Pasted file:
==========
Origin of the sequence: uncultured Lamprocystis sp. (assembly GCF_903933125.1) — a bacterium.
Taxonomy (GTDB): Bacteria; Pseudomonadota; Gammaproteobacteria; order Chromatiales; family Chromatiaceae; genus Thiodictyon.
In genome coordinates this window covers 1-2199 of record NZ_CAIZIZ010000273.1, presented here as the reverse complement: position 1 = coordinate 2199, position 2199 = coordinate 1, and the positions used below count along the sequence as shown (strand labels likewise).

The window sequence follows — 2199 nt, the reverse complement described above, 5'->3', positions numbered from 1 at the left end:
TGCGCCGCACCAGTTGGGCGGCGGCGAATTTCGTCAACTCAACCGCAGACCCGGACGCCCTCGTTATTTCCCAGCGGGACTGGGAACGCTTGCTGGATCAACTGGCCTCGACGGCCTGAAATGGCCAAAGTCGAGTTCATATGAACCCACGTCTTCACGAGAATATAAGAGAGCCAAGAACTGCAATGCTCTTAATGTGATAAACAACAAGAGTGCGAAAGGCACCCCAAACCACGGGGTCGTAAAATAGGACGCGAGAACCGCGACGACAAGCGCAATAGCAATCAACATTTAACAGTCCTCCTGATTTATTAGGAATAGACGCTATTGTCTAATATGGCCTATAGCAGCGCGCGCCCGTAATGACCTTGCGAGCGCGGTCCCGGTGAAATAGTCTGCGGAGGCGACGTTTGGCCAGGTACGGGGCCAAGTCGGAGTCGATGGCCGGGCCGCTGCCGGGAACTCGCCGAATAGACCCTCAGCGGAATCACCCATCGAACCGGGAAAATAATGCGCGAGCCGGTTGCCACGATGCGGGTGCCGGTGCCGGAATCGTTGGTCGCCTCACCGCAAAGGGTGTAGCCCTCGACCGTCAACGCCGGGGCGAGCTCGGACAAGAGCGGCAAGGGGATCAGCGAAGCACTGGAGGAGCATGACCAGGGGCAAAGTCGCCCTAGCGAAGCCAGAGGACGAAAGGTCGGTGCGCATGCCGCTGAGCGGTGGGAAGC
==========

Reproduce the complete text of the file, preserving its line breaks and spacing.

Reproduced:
Origin of the sequence: uncultured Lamprocystis sp. (assembly GCF_903933125.1) — a bacterium.
Taxonomy (GTDB): Bacteria; Pseudomonadota; Gammaproteobacteria; order Chromatiales; family Chromatiaceae; genus Thiodictyon.
In genome coordinates this window covers 1-2199 of record NZ_CAIZIZ010000273.1, presented here as the reverse complement: position 1 = coordinate 2199, position 2199 = coordinate 1, and the positions used below count along the sequence as shown (strand labels likewise).

The window sequence follows — 2199 nt, the reverse complement described above, 5'->3', positions numbered from 1 at the left end:
TGCGCCGCACCAGTTGGGCGGCGGCGAATTTCGTCAACTCAACCGCAGACCCGGACGCCCTCGTTATTTCCCAGCGGGACTGGGAACGCTTGCTGGATCAACTGGCCTCGACGGCCTGAAATGGCCAAAGTCGAGTTCATATGAACCCACGTCTTCACGAGAATATAAGAGAGCCAAGAACTGCAATGCTCTTAATGTGATAAACAACAAGAGTGCGAAAGGCACCCCAAACCACGGGGTCGTAAAATAGGACGCGAGAACCGCGACGACAAGCGCAATAGCAATCAACATTTAACAGTCCTCCTGATTTATTAGGAATAGACGCTATTGTCTAATATGGCCTATAGCAGCGCGCGCCCGTAATGACCTTGCGAGCGCGGTCCCGGTGAAATAGTCTGCGGAGGCGACGTTTGGCCAGGTACGGGGCCAAGTCGGAGTCGATGGCCGGGCCGCTGCCGGGAACTCGCCGAATAGACCCTCAGCGGAATCACCCATCGAACCGGGAAAATAATGCGCGAGCCGGTTGCCACGATGCGGGTGCCGGTGCCGGAATCGTTGGTCGCCTCACCGCAAAGGGTGTAGCCCTCGACCGTCAACGCCGGGGCGAGCTCGGACAAGAGCGGCAAGGGGATCAGCGAAGCACTGGAGGAGCATGACCAGGGGCAAAGTCGCCCTAGCGAAGCCAGAGGACGAAAGGTCGGTGCGCATGCCGCTGAGCGGTGGGAAGC